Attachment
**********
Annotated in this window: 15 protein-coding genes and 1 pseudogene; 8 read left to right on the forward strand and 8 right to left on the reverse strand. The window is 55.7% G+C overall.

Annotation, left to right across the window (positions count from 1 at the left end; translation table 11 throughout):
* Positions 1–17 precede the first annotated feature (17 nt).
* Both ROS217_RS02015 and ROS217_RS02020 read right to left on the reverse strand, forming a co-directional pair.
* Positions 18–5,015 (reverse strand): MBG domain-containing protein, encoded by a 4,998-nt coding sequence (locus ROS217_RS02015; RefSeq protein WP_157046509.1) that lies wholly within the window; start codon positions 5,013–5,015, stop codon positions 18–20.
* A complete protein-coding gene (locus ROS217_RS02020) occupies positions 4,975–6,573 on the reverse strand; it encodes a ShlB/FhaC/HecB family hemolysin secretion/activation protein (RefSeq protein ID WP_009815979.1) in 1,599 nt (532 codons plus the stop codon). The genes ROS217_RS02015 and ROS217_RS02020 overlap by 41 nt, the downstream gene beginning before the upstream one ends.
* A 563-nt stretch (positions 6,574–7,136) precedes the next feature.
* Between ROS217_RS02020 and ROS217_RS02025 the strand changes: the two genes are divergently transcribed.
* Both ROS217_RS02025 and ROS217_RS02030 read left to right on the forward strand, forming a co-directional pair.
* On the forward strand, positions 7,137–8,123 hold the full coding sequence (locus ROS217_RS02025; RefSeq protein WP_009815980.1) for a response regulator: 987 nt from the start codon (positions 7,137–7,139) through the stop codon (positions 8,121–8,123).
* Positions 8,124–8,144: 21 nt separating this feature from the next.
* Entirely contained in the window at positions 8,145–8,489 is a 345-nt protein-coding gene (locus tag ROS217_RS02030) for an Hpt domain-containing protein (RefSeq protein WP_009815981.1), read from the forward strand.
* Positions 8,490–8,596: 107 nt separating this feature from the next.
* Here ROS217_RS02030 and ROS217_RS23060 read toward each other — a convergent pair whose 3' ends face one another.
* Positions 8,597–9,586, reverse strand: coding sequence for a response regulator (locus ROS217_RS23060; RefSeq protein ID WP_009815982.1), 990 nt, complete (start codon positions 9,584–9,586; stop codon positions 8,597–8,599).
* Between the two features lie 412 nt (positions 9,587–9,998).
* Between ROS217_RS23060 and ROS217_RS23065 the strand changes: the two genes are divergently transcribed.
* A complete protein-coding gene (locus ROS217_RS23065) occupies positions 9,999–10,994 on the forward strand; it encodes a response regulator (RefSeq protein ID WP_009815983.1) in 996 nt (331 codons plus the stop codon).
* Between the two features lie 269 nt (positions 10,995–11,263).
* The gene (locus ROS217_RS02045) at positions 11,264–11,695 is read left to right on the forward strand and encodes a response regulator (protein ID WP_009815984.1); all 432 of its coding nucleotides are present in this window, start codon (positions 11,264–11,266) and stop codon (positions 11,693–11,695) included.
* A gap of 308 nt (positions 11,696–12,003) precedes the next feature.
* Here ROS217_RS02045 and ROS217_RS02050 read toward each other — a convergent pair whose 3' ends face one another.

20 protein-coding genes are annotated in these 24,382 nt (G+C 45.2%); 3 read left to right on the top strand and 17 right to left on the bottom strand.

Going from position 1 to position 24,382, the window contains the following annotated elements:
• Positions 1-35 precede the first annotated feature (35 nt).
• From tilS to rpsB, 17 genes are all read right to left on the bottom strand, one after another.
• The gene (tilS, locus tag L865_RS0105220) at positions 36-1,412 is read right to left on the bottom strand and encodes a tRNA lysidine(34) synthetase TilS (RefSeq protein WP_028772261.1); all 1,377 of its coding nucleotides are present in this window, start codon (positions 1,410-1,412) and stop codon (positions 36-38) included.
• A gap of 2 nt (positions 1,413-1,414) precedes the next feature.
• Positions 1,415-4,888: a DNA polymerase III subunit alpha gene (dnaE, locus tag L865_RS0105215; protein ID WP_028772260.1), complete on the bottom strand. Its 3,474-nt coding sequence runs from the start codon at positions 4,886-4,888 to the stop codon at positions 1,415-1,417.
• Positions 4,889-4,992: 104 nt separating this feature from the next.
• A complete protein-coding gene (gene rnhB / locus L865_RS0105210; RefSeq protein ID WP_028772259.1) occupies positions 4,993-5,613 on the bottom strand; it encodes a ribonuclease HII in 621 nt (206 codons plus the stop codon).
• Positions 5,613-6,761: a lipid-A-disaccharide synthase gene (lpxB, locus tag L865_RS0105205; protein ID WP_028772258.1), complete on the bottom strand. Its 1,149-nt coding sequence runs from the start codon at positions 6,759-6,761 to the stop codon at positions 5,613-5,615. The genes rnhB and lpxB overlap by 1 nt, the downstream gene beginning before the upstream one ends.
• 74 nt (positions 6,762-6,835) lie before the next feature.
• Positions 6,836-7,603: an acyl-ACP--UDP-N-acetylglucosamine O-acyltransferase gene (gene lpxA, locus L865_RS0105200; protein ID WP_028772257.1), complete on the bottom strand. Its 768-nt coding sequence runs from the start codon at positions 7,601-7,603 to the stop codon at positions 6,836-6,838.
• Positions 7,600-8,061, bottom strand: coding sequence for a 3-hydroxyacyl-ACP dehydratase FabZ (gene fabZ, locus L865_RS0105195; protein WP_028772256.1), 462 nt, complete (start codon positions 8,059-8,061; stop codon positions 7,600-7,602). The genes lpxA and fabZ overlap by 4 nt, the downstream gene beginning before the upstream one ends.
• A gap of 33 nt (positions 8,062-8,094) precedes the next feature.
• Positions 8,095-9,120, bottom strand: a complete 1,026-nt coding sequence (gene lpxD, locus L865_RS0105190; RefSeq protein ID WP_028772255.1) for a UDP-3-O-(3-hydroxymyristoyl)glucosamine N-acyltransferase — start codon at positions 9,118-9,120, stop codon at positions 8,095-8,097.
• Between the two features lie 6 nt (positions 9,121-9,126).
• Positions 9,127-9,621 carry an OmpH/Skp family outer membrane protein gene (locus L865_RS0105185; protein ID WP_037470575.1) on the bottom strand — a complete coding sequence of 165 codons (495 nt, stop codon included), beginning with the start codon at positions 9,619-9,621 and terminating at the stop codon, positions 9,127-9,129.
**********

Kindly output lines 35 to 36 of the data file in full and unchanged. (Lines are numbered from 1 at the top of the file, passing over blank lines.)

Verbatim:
• Positions 7,600-8,061, bottom strand: coding sequence for a 3-hydroxyacyl-ACP dehydratase FabZ (gene fabZ, locus L865_RS0105195; protein WP_028772256.1), 462 nt, complete (start codon positions 8,059-8,061; stop codon positions 7,600-7,602). The genes lpxA and fabZ overlap by 4 nt, the downstream gene beginning before the upstream one ends.
• A gap of 33 nt (positions 8,062-8,094) precedes the next feature.